The Mustang of This Century
PETER PIGOTT
© 2004 FrontLine Defence (Vol 1, No 5)

In the Second World War, the North American P-51 Mustang revolutionized air warfare. It provided high altitude, long range escort for bombers and yet was versatile enough to bust tanks at treetop level. With it’s Rolls Royce engine and American airframe, it combined the best of two great aeronautical nations, and served in 15 air forces, including the RCAF. Rated the best fighter aircraft of the Second World War, the Mustang owed its success as much to its versatility as to the international character of its production. Each P-51 Mustang cost North Americans $57,000 to build, a sum that far exceeded the symbolic and tactical value of the aircraft.By the 1990s, the U.S. Govern­ment wanted a single-engine, stealthy (radar-evading), supersonic multi-role fighter for warfare 40 years into the future. And if that wasn’t difficult enough, it also had to be “transformational.” With development costs for modern fighters rising, commonality and outsourcing to multiple allies became the norm that produced the Tornado, the Eurofighter, and the Joint Strike Fighter (JSF).

In December 1994, Boeing, Lockheed Martin, McDonnell Douglas, and Northrop Grumman were each awarded 15-month Concept Defini­tion and Design Research (CDDR) contracts. Northrop Grumman and McDonnell Douglas/BAE teamed shortly after the CDDR contracts were awarded. The contractors refined their Preferred Weapons System Concept designs and performed a number of risk reduction activities (such as wind tunnel tests, powered-model STOVL tests, and engineering analyses).

In the spring of 1995, all three of the contractor teams selected derivatives of the Pratt & Whitney (P&W) F119 engine to power their aircraft.
Accordingly, in November of that year, P&W was awarded a contract for preliminary design of each of the primary JSF engine concepts.

Concurrently, General Electric (GE) was awarded a contract to investigate whether the GE F110 or YF120 could be developed into an alternate engine for one or more of the JSF variants. By 1996, GE’s YF120 had been identified as the “best fit” for a tri-service solution, and GE initiated preliminary design efforts.

Several Defense Acquisition Board (DAB)-level program reviews were conducted in late 1995, and the final Requests for Proposal were issued in March 1996. By that time, the Joint Advanced Strike Technology (JAST) program name had changed to the Joint Strike Fighter.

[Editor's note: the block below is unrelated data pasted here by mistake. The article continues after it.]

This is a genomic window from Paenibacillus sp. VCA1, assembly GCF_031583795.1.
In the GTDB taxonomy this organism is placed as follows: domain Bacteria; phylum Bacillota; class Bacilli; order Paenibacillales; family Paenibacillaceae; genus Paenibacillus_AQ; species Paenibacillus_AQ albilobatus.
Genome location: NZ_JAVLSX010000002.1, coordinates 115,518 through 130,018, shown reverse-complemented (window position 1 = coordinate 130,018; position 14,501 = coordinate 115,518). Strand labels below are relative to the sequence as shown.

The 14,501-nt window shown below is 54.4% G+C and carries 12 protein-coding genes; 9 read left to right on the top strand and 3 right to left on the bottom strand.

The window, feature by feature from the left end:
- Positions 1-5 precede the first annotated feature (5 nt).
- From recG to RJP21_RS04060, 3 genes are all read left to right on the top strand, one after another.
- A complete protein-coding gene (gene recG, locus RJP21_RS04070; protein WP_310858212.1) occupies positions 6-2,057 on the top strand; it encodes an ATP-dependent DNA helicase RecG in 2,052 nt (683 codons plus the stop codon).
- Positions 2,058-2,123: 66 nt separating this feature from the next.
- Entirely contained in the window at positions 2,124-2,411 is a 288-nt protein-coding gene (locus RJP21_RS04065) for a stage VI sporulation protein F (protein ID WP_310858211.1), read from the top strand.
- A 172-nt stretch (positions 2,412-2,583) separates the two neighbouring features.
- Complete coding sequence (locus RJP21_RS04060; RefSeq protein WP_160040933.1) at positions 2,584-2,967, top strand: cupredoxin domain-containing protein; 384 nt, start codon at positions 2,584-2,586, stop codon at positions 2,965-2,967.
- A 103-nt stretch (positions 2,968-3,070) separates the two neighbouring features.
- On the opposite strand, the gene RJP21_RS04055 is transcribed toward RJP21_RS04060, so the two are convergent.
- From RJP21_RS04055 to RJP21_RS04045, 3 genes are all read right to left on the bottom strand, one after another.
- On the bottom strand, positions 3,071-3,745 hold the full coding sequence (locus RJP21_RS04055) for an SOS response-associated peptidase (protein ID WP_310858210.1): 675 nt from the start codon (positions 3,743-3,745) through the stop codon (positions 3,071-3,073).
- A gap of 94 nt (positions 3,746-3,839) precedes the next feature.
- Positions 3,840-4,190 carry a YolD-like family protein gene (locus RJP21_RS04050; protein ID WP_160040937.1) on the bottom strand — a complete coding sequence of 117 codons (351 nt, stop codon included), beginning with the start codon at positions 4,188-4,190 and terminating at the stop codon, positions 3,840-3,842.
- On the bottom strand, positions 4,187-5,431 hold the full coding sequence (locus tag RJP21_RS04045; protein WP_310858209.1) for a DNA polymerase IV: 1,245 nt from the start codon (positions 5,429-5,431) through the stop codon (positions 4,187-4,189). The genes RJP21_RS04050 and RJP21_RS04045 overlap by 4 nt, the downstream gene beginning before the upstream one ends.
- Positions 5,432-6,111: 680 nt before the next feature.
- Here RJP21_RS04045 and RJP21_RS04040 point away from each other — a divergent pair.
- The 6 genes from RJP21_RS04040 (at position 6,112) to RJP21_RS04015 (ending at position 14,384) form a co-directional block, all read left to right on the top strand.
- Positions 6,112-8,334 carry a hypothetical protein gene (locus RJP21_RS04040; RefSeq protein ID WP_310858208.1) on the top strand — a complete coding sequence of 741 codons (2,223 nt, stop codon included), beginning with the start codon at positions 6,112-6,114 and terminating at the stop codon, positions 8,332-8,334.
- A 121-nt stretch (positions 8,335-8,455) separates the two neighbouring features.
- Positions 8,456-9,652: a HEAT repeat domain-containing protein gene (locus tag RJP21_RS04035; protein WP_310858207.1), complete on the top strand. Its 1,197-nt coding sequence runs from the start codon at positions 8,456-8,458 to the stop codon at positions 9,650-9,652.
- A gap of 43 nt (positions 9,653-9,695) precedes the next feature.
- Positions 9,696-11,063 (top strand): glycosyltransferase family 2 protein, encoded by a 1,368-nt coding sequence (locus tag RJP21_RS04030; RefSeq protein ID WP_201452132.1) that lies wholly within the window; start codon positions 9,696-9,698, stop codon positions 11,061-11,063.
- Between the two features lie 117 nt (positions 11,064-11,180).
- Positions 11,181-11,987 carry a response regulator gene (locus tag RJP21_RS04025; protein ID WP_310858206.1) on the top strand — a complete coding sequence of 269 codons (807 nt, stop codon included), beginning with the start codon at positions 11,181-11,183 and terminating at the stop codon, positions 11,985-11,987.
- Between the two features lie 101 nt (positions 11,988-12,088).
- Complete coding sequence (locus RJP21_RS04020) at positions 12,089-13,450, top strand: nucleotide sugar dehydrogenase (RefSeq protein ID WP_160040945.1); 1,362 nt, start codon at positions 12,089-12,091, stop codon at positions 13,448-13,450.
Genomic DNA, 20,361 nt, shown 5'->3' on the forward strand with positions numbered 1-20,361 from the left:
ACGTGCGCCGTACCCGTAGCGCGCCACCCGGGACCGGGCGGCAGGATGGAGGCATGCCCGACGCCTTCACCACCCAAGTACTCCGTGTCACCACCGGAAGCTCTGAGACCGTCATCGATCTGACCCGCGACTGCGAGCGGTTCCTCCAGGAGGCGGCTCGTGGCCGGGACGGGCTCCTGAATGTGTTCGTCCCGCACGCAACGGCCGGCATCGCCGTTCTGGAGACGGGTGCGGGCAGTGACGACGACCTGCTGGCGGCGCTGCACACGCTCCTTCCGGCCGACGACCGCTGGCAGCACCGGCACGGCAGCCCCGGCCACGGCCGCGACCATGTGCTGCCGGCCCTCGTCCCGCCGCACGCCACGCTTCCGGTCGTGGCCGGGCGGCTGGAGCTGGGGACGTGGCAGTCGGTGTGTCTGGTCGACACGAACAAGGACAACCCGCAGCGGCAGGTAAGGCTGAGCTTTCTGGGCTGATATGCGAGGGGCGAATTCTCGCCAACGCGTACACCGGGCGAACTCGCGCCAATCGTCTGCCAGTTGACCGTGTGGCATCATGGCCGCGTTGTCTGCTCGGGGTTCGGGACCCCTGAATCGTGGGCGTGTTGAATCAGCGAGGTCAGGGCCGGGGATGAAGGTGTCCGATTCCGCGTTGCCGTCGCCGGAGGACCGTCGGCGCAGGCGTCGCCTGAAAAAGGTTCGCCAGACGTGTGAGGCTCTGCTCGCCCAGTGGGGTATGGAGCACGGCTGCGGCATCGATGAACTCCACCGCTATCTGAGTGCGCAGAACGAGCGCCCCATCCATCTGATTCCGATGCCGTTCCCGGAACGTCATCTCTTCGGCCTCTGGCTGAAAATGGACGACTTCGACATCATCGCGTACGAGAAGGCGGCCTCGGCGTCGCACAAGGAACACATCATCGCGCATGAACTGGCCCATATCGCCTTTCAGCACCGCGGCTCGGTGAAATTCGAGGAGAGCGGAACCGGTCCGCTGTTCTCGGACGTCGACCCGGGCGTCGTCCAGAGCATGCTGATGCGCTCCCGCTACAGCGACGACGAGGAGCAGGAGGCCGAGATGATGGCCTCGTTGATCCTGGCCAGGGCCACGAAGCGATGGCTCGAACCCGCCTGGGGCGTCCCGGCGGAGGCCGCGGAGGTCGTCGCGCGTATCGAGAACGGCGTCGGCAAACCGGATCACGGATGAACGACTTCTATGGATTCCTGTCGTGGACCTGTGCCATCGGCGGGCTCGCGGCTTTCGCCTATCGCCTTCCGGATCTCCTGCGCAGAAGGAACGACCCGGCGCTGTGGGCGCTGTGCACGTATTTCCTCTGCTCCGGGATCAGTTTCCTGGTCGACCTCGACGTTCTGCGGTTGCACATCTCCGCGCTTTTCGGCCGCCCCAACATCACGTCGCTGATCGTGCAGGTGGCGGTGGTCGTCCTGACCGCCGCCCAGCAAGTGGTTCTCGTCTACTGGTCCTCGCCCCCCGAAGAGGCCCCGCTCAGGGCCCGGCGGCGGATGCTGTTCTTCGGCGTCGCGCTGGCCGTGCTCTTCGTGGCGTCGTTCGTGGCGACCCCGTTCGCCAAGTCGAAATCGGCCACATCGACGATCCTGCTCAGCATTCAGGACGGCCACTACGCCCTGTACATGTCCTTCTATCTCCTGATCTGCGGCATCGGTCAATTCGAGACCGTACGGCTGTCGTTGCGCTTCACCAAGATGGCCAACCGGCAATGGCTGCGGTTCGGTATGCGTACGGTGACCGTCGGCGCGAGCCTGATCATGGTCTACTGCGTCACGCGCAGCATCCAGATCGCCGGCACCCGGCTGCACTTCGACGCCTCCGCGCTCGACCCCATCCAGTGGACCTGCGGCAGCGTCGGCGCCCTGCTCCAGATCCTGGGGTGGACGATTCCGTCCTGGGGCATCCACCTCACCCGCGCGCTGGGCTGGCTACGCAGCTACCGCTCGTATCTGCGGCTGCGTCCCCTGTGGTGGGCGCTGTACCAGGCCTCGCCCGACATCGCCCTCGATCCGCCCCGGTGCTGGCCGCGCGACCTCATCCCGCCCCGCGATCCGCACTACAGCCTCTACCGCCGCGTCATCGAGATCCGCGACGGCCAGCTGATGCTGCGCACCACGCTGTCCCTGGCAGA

In May 1996, JSF was designated an Acquisition Category I, DoD acquisition program. In June, the weapon system prime contractors submitted their Concept Demonstration Phase (CDP) proposals. A formal Milestone I Acquisition Decision Memorandum was signed by the Under Secretary of Defense (Acquisition & Tech­nology) on 15 November 1996.

Thus, the JSF was born in November 1996 when the US Govern­ment awarded CDP prime contracts to two consortia, led by Boeing Aerospace and Lockheed Martin. The JSF was to be manufactured in three versions: a conventional-takeoff-and-landing (CTOL) variant for the U.S. Air Force; an aircraft-carrier version (CV) for the U.S. Navy; and a short-takeoff/ ­vertical landing (STOVL) version for the U.S. Marine Corps.

One of the two consortia would be selected for the development and manufacture of all three variants. Whichever won – Lockheed Martin or Boeing – it would be the largest military procurement contract in history – an estimated US $200 billion.

The first flight of the Boeing “X-32A” CTOL variant was on 18 September 2000. First flight of its “X-35B” STOVL variant was in March 2001, with vertical flight testing beginning in June 2001.

First flight of the Lockheed Martin “X-35A” CTOL variant was on 24 October 2000, and first flight of its “X-35C” CV variant on 16 December 2000.

In October 2001, the Lockheed Martin X-35 was selected as the winner of the competition. Boeing was perceived as having the edge in management, while both companies were rated equally on cost and support. However, the Lockheed Martin design was seen as involving lower risk, with the lift-fan concept for the STOVL variant scoring particular points to win.